Memorial of St. Monica
2 Thessalonians 3:6-10, 16-18
Psalm 128:1-2, 4-5
Which Side Are You On?
“You are like whitewashed tombs, which appear beautiful on the outside, but inside are full of dead men’s bones.” (Matthew 23:27)
To follow Jesus, we leave old ways behind. As all things are made new, one can grow dizzy. Paul emphasizes the steadying role of tradition as the Christian movement spread through the empire. Everyone must contribute to the work of community in some way. No one lives off the labor of others. We share the risks and joys and troubles. Those with authority must serve.
The other path is more common. Like scribes and Pharisees, we acquire the shiny regalia of virtue designed to impress. Those with authority hobnob with the privileged and pray vaguely for the poor. When strong words and courageous actions are needed, the silence is deafening. Jesus calls these dead men. Their words are formed from bone and ash. Their masks will fall some day. Truth cannot be hidden for long.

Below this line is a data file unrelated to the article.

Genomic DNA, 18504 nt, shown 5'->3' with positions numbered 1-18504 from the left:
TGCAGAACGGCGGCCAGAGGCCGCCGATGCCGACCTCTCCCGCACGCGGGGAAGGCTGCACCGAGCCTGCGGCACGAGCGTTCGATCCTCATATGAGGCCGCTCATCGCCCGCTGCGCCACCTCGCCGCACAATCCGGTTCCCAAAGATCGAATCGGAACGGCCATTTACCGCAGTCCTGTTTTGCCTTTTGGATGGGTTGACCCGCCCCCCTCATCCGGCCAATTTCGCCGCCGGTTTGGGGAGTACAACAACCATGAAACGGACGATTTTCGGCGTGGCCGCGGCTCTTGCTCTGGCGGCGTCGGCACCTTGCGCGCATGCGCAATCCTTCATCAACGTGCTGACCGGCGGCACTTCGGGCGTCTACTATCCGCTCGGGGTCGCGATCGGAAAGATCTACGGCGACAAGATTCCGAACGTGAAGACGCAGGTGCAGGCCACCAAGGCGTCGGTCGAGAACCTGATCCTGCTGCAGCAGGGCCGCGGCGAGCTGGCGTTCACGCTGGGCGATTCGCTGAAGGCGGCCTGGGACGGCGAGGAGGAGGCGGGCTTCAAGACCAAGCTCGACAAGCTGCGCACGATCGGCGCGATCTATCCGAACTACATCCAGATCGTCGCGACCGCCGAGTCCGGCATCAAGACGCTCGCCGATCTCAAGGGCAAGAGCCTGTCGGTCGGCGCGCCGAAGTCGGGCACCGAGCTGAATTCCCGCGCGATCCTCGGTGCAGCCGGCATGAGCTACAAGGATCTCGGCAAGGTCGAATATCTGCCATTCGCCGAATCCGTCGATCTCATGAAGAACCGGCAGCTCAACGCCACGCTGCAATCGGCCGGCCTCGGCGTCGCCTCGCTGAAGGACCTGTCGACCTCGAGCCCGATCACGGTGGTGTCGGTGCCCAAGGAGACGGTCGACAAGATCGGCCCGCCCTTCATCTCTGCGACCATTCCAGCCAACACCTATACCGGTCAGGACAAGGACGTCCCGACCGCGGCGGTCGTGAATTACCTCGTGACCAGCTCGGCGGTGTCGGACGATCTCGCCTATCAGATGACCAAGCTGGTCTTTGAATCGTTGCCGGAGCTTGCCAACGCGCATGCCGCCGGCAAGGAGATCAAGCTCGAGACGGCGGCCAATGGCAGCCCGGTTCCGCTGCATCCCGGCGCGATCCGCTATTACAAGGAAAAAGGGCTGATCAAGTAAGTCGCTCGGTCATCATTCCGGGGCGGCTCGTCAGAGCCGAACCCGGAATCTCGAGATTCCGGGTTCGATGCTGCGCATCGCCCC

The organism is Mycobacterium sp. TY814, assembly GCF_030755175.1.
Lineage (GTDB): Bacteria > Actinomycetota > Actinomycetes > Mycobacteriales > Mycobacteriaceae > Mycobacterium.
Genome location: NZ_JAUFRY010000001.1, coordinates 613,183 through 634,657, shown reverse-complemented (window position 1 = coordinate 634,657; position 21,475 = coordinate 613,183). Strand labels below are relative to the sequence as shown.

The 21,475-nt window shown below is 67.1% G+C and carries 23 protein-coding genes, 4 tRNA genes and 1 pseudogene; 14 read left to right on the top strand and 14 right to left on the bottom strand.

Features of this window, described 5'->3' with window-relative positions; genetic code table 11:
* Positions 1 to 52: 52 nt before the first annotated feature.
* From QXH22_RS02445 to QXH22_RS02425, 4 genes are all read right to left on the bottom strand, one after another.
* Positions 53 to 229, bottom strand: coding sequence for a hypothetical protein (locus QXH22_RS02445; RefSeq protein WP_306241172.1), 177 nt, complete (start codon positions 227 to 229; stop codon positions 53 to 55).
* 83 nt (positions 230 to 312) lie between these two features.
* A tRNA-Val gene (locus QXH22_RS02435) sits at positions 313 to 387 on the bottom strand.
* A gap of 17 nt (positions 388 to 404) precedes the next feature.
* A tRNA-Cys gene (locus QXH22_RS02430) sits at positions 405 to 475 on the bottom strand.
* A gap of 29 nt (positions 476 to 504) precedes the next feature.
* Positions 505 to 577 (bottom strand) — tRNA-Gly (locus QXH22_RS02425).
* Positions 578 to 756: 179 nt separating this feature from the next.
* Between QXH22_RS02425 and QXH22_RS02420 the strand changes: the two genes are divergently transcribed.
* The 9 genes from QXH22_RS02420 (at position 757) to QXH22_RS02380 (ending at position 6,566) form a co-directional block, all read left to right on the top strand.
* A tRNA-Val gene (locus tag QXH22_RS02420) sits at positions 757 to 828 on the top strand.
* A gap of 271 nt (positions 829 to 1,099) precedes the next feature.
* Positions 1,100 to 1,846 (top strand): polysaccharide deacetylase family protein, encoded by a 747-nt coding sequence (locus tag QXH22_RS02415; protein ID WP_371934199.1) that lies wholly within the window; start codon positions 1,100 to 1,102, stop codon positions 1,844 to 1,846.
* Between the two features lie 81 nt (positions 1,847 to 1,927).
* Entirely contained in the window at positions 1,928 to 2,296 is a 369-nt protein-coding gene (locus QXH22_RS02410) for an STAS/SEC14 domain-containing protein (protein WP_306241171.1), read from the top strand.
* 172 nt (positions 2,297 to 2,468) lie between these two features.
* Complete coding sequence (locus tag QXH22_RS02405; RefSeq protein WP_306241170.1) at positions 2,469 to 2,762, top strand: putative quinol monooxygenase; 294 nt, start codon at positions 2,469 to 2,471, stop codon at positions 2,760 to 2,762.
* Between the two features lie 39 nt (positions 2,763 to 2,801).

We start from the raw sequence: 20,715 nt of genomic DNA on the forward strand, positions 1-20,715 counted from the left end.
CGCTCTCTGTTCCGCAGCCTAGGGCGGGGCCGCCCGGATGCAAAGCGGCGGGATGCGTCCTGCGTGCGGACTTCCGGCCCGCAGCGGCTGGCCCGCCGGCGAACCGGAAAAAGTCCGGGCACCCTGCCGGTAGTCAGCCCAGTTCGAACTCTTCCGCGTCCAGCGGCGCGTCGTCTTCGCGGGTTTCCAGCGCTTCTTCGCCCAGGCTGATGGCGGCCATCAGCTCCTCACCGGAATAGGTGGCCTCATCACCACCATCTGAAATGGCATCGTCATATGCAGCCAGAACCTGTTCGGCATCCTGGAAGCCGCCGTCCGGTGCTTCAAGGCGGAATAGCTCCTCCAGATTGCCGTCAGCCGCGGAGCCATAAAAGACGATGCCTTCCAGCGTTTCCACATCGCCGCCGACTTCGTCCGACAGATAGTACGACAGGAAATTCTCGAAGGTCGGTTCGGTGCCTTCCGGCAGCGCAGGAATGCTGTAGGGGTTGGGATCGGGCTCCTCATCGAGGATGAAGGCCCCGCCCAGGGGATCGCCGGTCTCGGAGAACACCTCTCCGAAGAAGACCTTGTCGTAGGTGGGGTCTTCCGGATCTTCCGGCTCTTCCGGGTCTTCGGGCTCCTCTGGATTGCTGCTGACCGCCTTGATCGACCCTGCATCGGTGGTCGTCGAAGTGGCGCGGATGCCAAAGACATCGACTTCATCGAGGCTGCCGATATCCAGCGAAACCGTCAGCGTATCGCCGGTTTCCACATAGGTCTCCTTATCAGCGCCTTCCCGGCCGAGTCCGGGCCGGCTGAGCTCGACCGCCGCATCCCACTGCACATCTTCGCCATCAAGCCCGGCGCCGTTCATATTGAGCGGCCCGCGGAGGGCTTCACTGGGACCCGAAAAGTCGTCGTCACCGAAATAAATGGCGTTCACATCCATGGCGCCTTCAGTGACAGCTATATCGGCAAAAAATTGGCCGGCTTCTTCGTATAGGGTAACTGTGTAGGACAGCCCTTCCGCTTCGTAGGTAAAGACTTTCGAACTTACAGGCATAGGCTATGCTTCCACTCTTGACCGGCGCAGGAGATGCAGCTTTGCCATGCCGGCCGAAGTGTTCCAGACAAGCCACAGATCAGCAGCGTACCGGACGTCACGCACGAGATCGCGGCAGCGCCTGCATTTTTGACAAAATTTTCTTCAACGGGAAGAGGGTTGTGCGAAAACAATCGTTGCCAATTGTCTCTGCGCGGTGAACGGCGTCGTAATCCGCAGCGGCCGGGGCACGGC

The prophetic voice unsettles us. From Creighton University in the 1940’s, the Jesuit Father John Markoe attacked racism as a mortal sin. While most white Americans, including Catholics, saw segregation as normal and necessary, an interracial band of young people answered Markoe’s call. Years before the courts struck down Jim Crow laws, the DePorres Club used persuasion and protest to challenge local churches, schools, hospitals, and business to do the right thing and end racial segregation. (See Ahead of Their Time by Matt Holland).
Today we remember St. Monica, whose trust in God carried her through many storms. Daily prayer frees us to take up the works of justice and mercy as the stuff of life. Every morning we awaken to a call. Which side am I on?